IN 1617, Michael made peace with Gustavus Adolphus, the English court assisting as mediator. The Swedes surrendered Novgorod and other places, but held on to the shores of the Gulf of Finland, and received an indemnity of 20,000 roubles. Two generations passed ere Russia could obtain the right to launch a boat on the Baltic. Sweden and Poland held the whole coast line. Poland consented to a truce of fourteen years, one of its conditions being the release of Philarète, the Tsar's father, who was thereupon promoted to the rank of patriarch.

Vladislas, the son of Sigismund of Poland, succeeded his father in 1632. The war was renewed with the gain to Poland of Smolensk. Michael added vast territory on the Caspian, and in North Asia. It is notable that his reign is the turningpoint in the history of Russia, her conquests and aggrandizements dating from this period. He was succeeded by his son Alexis in 1645. In the year 1654 the Cossacks sought permission to become subjects of Russia. Alexis gladly received them, and made war upon Poland. Charles X., king of Sweden, becoming alarmed at the success of the Russian arms in Poland, stepped in to the rescue, and thirteen years beheld alternate wars with Poland and Sweden, during which Alexis invaded. Lithuania, and made his authority a fact in the Ukraine. His invasion of the Baltic provinces proved a failure. The Poles again resumed their domination over the Cossacks, who revolted and called to their assistance the Turks, who, under Mahomet IV., ravaged the eastern, while Alexis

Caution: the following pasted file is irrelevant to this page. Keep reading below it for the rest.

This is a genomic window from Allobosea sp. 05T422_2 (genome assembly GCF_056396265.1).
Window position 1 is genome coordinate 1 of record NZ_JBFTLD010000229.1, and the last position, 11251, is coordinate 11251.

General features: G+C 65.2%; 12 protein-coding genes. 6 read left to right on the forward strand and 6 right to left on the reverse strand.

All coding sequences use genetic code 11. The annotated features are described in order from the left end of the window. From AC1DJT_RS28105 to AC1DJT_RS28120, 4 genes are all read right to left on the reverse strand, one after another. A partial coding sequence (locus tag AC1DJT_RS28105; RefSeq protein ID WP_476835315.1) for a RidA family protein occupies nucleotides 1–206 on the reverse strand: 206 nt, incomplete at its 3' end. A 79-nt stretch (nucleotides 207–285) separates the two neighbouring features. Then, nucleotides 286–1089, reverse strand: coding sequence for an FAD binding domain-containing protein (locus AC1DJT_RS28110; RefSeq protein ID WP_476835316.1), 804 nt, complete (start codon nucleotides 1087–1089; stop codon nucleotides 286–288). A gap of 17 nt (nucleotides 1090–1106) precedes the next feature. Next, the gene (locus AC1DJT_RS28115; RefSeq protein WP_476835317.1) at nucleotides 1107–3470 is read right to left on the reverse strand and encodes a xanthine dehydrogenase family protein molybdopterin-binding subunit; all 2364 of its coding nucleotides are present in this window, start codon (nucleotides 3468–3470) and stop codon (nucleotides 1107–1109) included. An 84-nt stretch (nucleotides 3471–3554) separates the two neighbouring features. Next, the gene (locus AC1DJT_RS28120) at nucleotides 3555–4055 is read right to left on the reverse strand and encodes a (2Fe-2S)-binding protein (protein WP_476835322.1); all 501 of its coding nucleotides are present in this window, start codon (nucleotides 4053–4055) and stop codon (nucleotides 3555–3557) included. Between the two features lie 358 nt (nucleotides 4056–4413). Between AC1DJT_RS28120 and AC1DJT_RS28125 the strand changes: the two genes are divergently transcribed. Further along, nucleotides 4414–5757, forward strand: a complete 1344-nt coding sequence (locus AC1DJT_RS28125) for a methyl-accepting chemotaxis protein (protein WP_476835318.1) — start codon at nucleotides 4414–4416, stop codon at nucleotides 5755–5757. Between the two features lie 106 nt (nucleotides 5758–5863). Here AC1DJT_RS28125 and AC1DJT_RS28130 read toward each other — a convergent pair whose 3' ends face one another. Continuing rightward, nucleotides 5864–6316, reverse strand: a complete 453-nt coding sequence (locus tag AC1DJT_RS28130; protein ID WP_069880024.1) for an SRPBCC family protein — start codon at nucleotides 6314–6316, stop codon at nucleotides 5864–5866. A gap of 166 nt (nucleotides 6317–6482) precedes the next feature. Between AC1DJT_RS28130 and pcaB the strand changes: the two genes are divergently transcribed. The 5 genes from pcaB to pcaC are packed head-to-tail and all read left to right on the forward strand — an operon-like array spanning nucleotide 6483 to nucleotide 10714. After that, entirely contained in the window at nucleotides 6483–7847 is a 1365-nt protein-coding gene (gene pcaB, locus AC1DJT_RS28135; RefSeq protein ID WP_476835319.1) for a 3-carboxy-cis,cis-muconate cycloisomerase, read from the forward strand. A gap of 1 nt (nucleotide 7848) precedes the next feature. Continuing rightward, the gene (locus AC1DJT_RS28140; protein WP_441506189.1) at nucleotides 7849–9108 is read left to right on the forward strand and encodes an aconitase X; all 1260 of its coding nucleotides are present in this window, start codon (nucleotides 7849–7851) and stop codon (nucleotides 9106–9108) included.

held the western banks of the Dnieper, the Poles being driven out by the Turks.

Alexis was married twice. By his first wife he had two sons, Feodor and Ivan, and six daughters, and by his second wife, one son, the famous Peter, and two daughters. In 1676, Feodor, on the death of his father, ascended the throne. He reigned six years. Peace with Turkey was concluded in 1681, after Russia had gained a complete victory in the Crimea, Turkey formally acknowledging Russia's right to the whole of the territory as far as the cataracts of the Dnieper.

Feodor, in order to curtail the powers of the nobles, whose "precedence," and the etiquette relating thereunto, seriously trammelled the action of state affairs, caused the abrogation of their privi、 leges, and the books detailing their precedences to be burned.

Peter the Great now takes his place in the History of the World, 1682. "Politically speaking," says Boulton, "Russia was scarcely reckoned among the nations. Turkey was sovereign mistress of the Black Sea; she had conquered all its European coasts. The Tartar khans of the Crimea were her subjects, and the Sea of Azof was under her dominion. Her aggressive power, indeed, as a formidable danger to the liberties of the whole of Europe, had begun to decline. Her sultans were no longer, as they had once been, the greatest generals and the most skilled military engineers amongst contemporary princes. They were still girded with the sword of Othman, but they no longer flashed it in the van of battle. The viziers now led the armies of the sultan, and their defeats by the Austrians at St. Gothard, on the